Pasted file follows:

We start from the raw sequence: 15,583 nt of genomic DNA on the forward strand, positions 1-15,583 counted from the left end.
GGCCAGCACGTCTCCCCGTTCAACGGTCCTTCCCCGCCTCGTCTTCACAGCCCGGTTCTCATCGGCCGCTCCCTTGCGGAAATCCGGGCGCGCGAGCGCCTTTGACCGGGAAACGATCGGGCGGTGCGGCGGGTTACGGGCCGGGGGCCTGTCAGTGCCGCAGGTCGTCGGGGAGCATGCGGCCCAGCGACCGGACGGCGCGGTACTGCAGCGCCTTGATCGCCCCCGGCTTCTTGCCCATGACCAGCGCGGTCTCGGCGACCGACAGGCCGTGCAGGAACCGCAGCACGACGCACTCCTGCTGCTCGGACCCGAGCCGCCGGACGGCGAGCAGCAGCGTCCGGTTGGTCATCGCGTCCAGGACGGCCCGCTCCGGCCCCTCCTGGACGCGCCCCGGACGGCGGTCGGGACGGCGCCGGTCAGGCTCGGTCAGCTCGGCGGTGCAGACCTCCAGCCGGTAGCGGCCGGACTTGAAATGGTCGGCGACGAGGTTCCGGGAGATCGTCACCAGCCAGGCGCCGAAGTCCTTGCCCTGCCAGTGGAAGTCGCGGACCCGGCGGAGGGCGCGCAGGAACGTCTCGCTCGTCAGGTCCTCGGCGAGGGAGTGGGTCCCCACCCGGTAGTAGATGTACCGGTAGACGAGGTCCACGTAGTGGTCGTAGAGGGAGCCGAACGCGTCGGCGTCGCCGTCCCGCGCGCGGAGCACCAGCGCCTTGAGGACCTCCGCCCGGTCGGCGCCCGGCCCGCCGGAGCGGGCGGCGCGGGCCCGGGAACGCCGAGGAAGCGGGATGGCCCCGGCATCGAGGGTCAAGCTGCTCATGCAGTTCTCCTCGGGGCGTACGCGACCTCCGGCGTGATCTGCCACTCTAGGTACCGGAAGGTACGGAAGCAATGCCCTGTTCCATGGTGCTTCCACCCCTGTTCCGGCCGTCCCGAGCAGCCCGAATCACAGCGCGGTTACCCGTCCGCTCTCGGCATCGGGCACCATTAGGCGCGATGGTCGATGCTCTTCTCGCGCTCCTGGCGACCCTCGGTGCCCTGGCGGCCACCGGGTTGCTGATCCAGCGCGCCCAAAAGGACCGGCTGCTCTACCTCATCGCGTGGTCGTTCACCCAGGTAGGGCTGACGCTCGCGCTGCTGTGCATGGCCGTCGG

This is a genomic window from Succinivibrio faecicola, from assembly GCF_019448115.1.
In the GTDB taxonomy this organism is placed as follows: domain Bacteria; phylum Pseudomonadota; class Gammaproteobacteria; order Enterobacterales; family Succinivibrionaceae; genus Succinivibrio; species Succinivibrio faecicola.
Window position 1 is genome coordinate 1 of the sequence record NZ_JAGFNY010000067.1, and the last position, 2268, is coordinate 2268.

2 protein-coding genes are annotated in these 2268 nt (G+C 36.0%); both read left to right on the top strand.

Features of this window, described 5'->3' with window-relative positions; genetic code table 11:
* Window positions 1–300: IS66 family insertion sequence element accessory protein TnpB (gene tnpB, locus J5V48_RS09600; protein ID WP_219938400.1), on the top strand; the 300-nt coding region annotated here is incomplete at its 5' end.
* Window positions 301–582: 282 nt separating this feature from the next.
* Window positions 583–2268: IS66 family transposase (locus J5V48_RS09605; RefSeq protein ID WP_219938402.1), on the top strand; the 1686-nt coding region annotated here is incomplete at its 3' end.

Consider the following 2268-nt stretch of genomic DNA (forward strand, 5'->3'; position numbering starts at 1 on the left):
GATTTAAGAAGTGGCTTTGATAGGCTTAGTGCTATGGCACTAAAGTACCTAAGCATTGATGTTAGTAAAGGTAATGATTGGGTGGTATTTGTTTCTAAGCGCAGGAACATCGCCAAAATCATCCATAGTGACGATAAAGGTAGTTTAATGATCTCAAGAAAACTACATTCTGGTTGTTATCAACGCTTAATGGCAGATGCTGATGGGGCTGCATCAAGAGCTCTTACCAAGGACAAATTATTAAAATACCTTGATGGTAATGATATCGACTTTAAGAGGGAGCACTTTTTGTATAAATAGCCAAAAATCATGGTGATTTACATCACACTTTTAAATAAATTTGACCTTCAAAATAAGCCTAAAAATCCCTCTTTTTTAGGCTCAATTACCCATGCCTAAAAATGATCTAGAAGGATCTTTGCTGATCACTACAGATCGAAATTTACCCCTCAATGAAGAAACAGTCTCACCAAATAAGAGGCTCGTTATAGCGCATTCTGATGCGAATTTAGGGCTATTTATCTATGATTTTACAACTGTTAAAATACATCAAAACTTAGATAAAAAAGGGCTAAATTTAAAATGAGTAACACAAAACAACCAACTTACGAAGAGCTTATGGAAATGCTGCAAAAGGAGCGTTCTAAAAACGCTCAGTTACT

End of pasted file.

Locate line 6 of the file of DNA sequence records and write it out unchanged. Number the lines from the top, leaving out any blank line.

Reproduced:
2 protein-coding genes are annotated in these 2268 nt (G+C 36.0%); both read left to right on the top strand.